5 Ways to Help Your Cat Stay Healthy Longer

Here’s what veterinary experts suggest to help our feline companions purr happily for a long time.

Cats tend to be less expensive as pets than dogs and may require less attention when you leave them for work or on vacation. . . and they don’t keep you on a walk schedule like most dogs do. Besides making it clear that they deign to live with you and should be adored, they don’t necessarily demand a lot of attention.

Obviously, it’s important to make sure a cat’s environment is well suited to a temperamental royal. Cats like to hunt, so you want toys that they can chase. They also need to feel safe, which, if you don’t want them jumping on the fridge (they can jump about five times their height), might mean buying a cat tree. They are also nature lovers, and a “catio”, a wire-mesh enclosure that allows your cat to be outside safely, may be an option. Advantage: neighborhood birds are safe and the cat still has time outside. Kitty also needs a place where it’s okay to sharpen her claws. Cats also need litter boxes. But you can’t just get them gear, even extremely cool electronic toys that they can hunt, and try to believe they’re low-maintenance.

“I like to say that cats are adorable little aliens,” says Autumn McBride Vetter, DVM, clinical assistant professor at the University of Georgia Companion Animal Health Center associated with the UGA College of Veterinary Medicine. It’s up to us to notice and, ahem, respond to their quirks and idiosyncrasies, and be aware of when their “normal” changes.

We asked veterinarians who specialize in caring for cats how best to keep our feline friends healthy overlords for a good, long time. Here are five recommendations:

Feed wet (and dry!), nutritious food

Nutrition is important, and not all foods meet the same standards. Vetter recommends Hill’s, Purina, and Royal Canin (Canin, really? Not Feline?) because these brands are tested with veterinary nutritionists and are more regulated than some smaller companies.

She also recommends giving your cat both dry and wet food. Although wet foods contribute a little to fluid intake, that’s not why Vetter recommends them. Some prescription foods are available only wet or only dry. If a cat is already uncomfortable due to illness, having to change the type of food eaten adds to an already stressful situation.

Michelle Meyer, DVM, president of the American Association of Feline Practitioners, also suggests using puzzle feeders to mimic the hunting experience when feeding your cat.

Focus on prevention and early detection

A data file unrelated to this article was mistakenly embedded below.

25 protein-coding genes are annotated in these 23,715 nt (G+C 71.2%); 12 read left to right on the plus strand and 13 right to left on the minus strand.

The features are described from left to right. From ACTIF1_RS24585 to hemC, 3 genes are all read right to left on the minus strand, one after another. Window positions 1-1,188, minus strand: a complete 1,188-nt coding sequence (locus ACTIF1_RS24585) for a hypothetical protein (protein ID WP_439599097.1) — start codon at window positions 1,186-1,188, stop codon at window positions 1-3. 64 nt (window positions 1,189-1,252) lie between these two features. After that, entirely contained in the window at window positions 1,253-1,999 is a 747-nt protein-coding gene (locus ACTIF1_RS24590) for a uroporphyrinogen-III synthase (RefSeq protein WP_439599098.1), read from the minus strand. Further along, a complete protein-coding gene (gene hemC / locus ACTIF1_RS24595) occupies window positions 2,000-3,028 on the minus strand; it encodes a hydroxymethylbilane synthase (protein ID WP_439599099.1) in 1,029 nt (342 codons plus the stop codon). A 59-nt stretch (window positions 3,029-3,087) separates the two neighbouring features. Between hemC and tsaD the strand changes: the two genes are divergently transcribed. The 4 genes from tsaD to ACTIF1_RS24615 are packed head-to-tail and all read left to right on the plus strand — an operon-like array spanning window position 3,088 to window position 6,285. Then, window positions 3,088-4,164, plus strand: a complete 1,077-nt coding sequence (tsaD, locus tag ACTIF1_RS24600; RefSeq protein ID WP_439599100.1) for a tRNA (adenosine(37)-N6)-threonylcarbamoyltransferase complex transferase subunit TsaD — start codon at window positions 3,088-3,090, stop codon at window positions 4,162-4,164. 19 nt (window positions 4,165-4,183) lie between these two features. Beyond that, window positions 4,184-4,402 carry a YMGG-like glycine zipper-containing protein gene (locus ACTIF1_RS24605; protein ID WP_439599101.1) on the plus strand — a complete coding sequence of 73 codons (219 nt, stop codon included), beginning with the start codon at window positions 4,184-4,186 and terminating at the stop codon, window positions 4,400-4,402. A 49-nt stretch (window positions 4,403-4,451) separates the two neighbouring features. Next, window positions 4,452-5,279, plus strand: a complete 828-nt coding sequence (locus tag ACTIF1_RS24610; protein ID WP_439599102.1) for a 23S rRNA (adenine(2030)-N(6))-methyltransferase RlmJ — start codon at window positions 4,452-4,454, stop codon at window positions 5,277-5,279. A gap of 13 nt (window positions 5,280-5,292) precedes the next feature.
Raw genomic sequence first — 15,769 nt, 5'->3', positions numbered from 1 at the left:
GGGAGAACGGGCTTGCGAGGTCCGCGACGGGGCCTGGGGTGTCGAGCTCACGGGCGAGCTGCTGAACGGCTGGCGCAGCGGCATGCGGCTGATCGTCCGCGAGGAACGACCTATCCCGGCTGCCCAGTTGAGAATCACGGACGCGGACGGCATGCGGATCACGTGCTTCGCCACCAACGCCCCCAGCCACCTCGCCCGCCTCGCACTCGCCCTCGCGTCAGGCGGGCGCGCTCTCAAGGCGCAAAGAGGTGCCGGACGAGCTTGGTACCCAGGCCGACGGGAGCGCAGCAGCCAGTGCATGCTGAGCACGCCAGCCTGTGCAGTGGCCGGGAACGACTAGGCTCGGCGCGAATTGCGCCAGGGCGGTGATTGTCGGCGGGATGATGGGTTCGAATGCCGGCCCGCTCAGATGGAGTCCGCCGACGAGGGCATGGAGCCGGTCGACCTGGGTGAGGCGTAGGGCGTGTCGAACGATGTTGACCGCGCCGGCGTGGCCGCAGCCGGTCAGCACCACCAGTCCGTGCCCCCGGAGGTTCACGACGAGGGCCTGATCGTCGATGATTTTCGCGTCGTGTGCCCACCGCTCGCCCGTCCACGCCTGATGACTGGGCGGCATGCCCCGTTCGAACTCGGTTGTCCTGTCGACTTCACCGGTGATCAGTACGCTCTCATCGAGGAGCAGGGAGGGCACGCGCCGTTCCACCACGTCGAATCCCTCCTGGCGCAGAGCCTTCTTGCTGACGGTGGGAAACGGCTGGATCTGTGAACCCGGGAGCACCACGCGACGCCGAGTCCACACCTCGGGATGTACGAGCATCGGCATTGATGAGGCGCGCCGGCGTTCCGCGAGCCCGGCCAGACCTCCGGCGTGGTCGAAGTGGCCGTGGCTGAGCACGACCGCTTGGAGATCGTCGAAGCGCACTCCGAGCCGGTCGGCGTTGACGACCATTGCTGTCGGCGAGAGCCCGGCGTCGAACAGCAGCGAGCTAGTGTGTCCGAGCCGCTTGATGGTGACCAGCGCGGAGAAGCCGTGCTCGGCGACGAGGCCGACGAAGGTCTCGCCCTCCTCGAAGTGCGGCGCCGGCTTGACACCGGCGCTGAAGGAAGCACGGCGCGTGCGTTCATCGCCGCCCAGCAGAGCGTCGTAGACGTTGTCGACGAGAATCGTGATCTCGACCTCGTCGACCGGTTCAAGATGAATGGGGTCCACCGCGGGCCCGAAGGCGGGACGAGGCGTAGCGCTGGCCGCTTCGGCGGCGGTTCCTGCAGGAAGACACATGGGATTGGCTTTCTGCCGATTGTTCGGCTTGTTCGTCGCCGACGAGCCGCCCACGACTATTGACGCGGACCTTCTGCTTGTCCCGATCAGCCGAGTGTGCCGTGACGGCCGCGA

Your cat’s annual exam should include blood tests. Laboratory results can reveal illness long before symptoms develop. “With early detection, health issues can be managed or cured before they become painful or more costly,” notes Meyer. And treatment that starts early may have a better chance of delaying or preventing big problems, Vetter says. Color changes in the gums or teeth can also alert you that something is wrong. Brushing teeth can also help him stay healthy. And any new bumps or lumps or bones that weren’t that prominent before should be brought to the attention of your vet.

Get pet insurance

Vetter says she advises “everyone I meet on the street. . . to get animal insurance.” She says it’s almost inevitable that something will happen, whether it’s a chronic illness, a stroke or surgery. If and when that happens, “pet insurance can really help with that, and it will definitely help extend your cat’s life and quality of life.”

The cost may be lower than you think. I checked the price of my 8 year old salvage. She could be insured for $18.24 a month, with a $750 deductible and 70% reimbursement with Healthy Paws. This doesn’t cover routine visits or pre-existing conditions (she doesn’t have any yet to our knowledge, but she’s a cat – thyroid issues, diabetes and kidney issues are a risk as she grows older. ages). Insuring a young cat costs less.

Note changes in behavior.

“Cats are masters at hiding illness,” says Meyer, who suggests going so far as keeping a diary noting your cat’s “normal” behavior and preferences, food/drink intake water and her routine so you can look back and compare.

A change in temperament is also worth noting, says Vetter. “If your cat is normally very friendly and suddenly starts hiding under the bed all the time, this is often a cat’s response to pain or discomfort in some way. another”, and it may be worth going to the vet.

Also monitor your cat’s water intake. You want to be sure he is drinking enough. Watch to see if he rushes to drink from the faucets or licks the shower drain. Suddenly wanting more water can also be a reason to see the vet. Keep clean, fresh water available. And, if you’ve seen your cat drink from a faucet, consider buying a fountain, says Vetter. Moving water is more appealing to some cats.

Clean the litter box daily.

Nobody wants. That’s why there are all kinds of litters that claim to suppress odors the longest or automatic (albeit imperfect) litter boxes.

“You really should be cleaning litter boxes every day, so you know if you can keep them clean, but also to know what your cat’s baseline is,” says Vetter. “Monitoring their urine output is one of the most important things you can do to monitor these things.”

The litter box is also where you can pick up looser or very hard feces. . . the vet will want to know about this.

(I know, I know. We listed it last for a reason.)

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